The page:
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Post by: Lucy Walder  |  October 29, 2021

We are now halfway through a new term and Autumn is definitely upon us. The last 18 months have been anything but predictable so we are delighted that it finally feels like we are returning to something resembling normality. With that return also comes the return of crowds and a 67,000 person crowd watching Anthony Joshua versus Oleksandr Usyk at the end of September. I watched it from the comfort of my sofa but imagine the atmosphere must have been electric. And what a fight. It reminded me of why we use boxing as a means to deliver coaching to our young people on the programme. There was so much richness and life lessons within this fight.

We use the three themes of connection, contracting and communication in the programme and every aspect of this was illustrated so beautifully. Like blinkers to a race horse USYK walked on wearing a space mask. As most communication as non verbal it was difficult to gauge what was going on underneath the mask until the mask was removed revealing steely determination. This was a man who was focused and meant business. In contract AJ emitted a relaxed vibe, soaking up the support from the crowd and looking like someone who felt comfortable and relaxed.

Round one saw them establish their territory with the jab, sussing each out. By round 4 AJ no longer looked comfortable and his body language revealed a different demeanour to less than an hour earlier. Clearly rumbled by USYK ringcraft his support team were there, keeping his emotions under control and reiterating the game plan. Unable to shift up a gear he persisted, keeping his composure until the 12 th round when he was saved by the bell as USYK mounted the pressure trying for a late knockout.

When USYK was declared victorious a different picture of a man who refused to listen to the critics who doubted his smaller size would be enough to overcome the likes of Joshua emerged as emotion showed in his face. Most of communication is non verbal and despite USYK limited English you understood exactly what this meant to him. This illustrates the skill of being able to be both in control of your emotions but also the power of being vulnerable in the right surroundings. We encourage this within the teens on the programme – it is not about suppressing your feelings but rather being a container for them and allowing emotional vulnerability in a safe space with the people in your corner.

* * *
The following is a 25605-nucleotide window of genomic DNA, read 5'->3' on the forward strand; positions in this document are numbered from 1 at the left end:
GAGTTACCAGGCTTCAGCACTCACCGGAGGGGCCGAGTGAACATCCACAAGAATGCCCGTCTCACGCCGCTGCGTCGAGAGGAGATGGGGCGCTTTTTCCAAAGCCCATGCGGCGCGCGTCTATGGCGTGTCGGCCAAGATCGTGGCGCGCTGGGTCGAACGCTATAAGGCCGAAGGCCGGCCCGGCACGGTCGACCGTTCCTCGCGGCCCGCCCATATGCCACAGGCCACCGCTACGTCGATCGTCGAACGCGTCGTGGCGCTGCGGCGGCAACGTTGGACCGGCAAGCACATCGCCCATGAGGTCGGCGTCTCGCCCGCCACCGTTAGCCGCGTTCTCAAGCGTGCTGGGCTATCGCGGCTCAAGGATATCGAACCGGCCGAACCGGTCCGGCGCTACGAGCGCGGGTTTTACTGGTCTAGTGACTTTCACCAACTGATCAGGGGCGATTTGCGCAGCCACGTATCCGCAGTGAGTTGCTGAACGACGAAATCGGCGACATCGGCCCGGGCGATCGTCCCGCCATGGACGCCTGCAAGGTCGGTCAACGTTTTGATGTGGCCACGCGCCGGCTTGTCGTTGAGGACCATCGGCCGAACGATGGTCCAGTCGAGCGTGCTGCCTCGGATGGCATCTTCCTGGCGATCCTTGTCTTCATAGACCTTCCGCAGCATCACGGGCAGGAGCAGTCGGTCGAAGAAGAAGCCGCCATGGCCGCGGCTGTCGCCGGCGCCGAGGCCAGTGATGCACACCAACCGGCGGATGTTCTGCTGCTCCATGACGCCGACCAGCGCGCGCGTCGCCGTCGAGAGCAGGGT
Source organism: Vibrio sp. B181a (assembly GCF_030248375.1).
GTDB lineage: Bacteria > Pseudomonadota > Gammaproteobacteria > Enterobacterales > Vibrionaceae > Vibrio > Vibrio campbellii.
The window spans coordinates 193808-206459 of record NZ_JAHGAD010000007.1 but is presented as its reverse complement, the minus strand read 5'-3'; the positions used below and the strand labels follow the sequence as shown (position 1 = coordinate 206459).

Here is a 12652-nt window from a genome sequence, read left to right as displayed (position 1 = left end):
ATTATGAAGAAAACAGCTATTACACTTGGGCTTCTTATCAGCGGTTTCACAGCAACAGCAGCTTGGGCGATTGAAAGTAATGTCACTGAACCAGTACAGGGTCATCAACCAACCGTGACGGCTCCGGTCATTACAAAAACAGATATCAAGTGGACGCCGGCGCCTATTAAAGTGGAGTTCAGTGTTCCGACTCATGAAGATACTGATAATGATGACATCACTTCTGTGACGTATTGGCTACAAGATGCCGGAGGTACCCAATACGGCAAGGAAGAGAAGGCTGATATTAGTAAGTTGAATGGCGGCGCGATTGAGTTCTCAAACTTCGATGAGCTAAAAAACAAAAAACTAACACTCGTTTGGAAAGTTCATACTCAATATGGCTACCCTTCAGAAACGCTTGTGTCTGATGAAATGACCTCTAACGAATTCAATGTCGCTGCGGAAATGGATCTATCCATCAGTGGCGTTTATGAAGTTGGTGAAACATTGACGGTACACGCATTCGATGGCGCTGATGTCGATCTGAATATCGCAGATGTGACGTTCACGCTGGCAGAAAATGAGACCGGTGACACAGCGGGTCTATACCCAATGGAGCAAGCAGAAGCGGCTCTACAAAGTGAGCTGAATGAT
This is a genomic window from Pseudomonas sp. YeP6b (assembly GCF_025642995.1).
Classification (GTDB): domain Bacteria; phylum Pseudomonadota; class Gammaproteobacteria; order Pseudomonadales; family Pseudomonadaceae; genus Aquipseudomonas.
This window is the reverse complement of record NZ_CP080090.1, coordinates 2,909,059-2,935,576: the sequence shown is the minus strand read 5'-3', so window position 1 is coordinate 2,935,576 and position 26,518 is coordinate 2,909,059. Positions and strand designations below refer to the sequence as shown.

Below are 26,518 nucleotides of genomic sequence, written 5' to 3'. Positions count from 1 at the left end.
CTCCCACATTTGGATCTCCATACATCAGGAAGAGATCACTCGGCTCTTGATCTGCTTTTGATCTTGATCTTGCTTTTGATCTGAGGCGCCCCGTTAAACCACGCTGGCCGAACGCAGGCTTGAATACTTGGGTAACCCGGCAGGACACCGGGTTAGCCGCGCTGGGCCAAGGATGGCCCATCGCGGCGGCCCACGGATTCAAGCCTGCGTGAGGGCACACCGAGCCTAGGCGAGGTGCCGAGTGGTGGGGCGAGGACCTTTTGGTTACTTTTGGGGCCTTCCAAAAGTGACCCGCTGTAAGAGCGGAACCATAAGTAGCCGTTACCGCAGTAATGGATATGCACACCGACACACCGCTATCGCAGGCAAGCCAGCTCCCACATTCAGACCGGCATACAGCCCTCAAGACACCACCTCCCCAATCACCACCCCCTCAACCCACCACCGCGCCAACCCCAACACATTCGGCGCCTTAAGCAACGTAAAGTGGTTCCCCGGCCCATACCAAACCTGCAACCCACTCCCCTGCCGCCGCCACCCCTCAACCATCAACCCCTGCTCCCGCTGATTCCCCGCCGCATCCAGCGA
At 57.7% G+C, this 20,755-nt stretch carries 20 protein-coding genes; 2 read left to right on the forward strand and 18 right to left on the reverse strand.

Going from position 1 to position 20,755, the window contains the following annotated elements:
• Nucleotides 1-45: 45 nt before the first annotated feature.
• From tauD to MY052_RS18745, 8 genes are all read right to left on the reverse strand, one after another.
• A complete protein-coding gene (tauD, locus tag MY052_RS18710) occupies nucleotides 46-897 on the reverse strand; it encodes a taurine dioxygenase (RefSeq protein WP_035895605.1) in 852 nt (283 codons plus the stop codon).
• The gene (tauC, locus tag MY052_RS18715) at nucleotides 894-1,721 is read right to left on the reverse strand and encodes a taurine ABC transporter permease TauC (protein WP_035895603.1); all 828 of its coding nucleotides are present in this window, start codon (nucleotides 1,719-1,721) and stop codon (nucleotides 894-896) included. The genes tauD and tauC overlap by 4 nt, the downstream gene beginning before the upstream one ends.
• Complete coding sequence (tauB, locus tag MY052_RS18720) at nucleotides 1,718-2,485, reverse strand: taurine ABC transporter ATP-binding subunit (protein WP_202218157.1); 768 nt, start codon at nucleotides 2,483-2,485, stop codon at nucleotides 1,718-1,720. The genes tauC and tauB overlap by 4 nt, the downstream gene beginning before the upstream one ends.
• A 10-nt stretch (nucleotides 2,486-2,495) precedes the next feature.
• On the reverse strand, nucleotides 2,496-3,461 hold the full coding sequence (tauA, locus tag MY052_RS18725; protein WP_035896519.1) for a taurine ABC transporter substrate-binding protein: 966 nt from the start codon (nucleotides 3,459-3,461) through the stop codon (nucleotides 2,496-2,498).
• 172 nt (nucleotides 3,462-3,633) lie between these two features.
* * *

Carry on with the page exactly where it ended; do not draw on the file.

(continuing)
AJ too was an example to our young people. Personal responsibility lies at the centre of the GRIT programme and AJ summed this up so perfectly by saying in his press interview:

“It was a great lesson today. I know we can look at it from a negative point of view but, for me, I’ve got to take it as a great lesson and build on that situation. I never tend to look at the opponent. I just tend to look at myself and realise where I went wrong. So it’s not so much what he’s done, it’s the opportunities I gave him. It’s not so much him. I’m just going to go back and look at myself and correct my wrongs”

Anthony Joshua

Life can present us with adversity at times and it is about our resilience to this that determines our success. Whilst it might not be our fault when things go wrong it is up to us to put that right for ourselves. This is what we mean by personal responsibility. When we can do that, we are empowered and we are no longer giving our power or opportunities to our opponent, whatever or whomever that opponent might represent. It’s not losing when things don’t go the way you planned, it is a lesson. Whilst getting into the ring may be for very few of us but there are very few of us who won’t benefit from some of the life lessons it can offer.

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